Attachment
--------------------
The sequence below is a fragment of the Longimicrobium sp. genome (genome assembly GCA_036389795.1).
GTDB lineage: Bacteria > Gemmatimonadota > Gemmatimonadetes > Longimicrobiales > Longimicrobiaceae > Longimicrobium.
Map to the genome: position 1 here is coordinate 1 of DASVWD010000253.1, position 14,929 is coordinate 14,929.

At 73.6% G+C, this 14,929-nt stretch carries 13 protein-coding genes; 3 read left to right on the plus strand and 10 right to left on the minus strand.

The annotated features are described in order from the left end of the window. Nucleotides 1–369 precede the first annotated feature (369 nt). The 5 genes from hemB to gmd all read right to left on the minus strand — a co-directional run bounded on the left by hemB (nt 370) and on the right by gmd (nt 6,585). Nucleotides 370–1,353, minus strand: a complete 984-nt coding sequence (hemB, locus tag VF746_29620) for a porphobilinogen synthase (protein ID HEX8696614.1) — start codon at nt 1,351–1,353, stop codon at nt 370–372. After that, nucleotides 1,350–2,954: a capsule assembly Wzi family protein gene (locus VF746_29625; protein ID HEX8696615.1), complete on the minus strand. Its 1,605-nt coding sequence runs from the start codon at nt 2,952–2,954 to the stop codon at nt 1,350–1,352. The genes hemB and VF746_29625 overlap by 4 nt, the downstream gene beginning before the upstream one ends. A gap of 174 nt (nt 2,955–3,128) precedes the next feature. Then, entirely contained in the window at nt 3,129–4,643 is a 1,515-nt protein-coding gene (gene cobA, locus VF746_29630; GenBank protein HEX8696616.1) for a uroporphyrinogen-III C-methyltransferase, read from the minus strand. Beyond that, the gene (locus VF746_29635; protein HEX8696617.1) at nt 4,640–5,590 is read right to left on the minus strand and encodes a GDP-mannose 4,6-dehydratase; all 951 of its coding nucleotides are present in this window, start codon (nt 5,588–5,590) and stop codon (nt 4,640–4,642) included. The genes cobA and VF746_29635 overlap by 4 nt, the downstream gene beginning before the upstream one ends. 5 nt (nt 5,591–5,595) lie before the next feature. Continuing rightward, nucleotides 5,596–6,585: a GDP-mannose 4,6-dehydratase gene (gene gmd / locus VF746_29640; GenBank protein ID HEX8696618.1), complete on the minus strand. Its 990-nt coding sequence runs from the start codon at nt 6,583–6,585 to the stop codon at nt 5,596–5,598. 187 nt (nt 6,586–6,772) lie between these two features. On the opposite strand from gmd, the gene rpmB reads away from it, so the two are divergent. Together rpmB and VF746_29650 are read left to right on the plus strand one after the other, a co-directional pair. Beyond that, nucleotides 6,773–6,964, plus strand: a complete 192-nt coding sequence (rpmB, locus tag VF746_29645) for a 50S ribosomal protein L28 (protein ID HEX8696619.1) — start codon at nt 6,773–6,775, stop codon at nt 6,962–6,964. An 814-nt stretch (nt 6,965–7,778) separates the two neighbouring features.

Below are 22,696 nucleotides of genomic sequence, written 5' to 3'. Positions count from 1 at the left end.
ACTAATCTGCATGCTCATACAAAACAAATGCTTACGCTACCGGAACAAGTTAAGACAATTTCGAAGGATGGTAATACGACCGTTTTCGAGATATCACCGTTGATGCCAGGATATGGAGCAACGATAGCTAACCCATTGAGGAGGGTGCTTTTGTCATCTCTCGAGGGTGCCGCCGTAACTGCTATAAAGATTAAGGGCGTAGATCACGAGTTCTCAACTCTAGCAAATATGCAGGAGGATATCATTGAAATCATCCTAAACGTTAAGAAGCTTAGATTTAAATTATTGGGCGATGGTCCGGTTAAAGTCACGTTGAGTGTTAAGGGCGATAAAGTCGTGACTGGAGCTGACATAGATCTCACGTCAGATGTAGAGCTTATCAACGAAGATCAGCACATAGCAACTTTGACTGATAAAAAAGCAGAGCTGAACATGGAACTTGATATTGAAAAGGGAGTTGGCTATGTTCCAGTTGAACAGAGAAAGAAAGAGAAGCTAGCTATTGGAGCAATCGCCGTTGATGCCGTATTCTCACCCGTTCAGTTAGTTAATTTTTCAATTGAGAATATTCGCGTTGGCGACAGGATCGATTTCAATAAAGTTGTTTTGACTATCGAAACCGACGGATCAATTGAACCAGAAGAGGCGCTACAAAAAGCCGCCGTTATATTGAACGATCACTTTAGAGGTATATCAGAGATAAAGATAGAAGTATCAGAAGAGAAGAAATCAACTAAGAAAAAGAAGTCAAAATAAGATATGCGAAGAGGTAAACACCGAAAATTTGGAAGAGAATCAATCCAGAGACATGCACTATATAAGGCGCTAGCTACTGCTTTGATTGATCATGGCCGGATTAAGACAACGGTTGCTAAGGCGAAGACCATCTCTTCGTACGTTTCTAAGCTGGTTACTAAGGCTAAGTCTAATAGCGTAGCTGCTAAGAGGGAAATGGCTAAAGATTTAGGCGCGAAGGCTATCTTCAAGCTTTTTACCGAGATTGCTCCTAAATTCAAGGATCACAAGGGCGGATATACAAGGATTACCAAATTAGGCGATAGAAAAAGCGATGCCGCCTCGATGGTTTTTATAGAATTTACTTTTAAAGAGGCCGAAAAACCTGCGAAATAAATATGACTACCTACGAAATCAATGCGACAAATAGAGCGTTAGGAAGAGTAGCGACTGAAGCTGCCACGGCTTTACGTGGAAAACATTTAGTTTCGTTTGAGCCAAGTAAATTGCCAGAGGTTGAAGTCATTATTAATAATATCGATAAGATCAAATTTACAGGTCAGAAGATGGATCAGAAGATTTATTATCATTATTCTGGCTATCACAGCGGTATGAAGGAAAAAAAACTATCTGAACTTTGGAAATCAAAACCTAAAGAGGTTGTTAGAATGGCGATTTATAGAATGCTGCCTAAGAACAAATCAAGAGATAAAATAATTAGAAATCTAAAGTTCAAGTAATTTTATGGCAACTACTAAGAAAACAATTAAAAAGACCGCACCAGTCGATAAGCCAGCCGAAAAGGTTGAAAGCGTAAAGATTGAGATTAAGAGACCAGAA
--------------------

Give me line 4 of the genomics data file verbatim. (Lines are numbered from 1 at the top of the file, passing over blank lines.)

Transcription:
At 73.6% G+C, this 14,929-nt stretch carries 13 protein-coding genes; 3 read left to right on the plus strand and 10 right to left on the minus strand.